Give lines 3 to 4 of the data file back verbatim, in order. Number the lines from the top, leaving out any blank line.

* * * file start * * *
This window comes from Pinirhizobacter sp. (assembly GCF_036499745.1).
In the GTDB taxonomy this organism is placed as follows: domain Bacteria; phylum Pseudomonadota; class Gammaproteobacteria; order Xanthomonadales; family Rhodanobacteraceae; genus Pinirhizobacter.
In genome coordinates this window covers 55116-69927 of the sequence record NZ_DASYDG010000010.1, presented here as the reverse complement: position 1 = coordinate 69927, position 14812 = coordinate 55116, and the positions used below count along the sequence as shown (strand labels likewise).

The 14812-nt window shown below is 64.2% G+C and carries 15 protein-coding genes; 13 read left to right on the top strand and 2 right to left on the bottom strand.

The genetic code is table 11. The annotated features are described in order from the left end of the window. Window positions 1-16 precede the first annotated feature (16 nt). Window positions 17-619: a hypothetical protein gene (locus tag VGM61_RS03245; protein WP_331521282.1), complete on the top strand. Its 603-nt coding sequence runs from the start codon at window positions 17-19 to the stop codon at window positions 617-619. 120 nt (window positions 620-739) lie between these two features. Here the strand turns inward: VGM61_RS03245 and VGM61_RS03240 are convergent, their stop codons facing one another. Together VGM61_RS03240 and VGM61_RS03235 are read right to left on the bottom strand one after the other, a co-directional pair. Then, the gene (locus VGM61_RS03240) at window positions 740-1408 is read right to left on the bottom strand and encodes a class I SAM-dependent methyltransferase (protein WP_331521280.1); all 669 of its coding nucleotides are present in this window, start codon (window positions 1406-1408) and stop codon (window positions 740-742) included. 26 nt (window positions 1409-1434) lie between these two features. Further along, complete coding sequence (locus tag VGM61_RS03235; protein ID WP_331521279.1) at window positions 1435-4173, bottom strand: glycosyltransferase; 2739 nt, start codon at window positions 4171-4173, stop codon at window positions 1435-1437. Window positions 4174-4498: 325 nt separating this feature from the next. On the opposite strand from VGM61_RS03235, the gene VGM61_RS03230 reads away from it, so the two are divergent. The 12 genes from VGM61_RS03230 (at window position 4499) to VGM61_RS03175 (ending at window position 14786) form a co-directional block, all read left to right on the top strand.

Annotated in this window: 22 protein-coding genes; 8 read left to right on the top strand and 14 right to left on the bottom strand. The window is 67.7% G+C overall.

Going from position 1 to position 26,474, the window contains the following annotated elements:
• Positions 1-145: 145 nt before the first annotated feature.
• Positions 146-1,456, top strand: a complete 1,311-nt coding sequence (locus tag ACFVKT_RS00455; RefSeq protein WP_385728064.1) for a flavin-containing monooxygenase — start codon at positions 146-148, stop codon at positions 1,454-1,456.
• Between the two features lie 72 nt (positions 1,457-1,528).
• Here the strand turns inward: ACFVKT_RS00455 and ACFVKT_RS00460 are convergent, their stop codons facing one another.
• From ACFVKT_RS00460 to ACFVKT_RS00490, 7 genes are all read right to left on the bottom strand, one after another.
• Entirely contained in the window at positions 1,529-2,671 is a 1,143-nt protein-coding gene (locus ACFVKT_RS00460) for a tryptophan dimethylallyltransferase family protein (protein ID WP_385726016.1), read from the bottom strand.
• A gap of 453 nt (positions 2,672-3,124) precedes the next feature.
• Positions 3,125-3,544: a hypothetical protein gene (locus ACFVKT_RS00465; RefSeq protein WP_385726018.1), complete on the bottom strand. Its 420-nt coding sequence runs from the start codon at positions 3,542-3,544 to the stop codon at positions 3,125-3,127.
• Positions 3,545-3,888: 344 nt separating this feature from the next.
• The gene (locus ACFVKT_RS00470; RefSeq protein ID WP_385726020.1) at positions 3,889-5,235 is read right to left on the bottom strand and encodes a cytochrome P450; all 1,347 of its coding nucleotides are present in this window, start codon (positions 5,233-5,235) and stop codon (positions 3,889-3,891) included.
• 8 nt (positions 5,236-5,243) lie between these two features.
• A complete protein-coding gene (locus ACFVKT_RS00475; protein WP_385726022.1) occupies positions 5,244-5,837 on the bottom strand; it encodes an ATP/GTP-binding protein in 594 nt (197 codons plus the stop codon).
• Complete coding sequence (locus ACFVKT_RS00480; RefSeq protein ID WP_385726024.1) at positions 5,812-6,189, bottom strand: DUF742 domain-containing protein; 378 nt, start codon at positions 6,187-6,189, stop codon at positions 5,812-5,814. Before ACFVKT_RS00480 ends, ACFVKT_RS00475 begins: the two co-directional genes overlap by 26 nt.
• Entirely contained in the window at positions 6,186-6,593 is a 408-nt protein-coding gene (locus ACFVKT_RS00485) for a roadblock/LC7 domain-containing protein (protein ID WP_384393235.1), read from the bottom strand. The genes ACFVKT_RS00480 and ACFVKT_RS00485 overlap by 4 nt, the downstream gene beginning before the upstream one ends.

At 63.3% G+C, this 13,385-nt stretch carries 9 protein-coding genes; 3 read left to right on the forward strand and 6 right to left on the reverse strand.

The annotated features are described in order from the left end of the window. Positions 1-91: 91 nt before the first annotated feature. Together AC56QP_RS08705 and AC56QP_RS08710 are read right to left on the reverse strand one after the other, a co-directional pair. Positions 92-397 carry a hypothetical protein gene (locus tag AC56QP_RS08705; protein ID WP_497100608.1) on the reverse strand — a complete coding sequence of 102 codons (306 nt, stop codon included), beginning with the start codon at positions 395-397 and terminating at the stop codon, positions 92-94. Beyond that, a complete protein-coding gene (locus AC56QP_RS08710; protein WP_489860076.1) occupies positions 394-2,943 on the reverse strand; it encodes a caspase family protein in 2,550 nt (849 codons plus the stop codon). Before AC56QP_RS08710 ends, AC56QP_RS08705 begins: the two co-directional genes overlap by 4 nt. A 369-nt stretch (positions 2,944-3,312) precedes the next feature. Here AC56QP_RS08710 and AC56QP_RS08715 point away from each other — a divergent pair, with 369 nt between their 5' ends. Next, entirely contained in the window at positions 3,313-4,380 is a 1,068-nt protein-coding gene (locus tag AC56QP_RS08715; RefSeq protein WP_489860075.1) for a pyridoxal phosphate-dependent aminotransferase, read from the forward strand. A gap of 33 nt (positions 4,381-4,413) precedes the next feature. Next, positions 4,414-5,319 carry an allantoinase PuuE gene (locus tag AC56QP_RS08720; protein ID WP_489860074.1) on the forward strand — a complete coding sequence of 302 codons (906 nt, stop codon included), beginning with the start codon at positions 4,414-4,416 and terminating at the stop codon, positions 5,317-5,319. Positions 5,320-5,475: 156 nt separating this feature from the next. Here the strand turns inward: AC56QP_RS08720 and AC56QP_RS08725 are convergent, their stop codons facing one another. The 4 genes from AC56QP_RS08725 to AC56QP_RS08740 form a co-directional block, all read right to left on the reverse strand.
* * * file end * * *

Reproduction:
In genome coordinates this window covers 55116-69927 of the sequence record NZ_DASYDG010000010.1, presented here as the reverse complement: position 1 = coordinate 69927, position 14812 = coordinate 55116, and the positions used below count along the sequence as shown (strand labels likewise).

The 14812-nt window shown below is 64.2% G+C and carries 15 protein-coding genes; 13 read left to right on the top strand and 2 right to left on the bottom strand.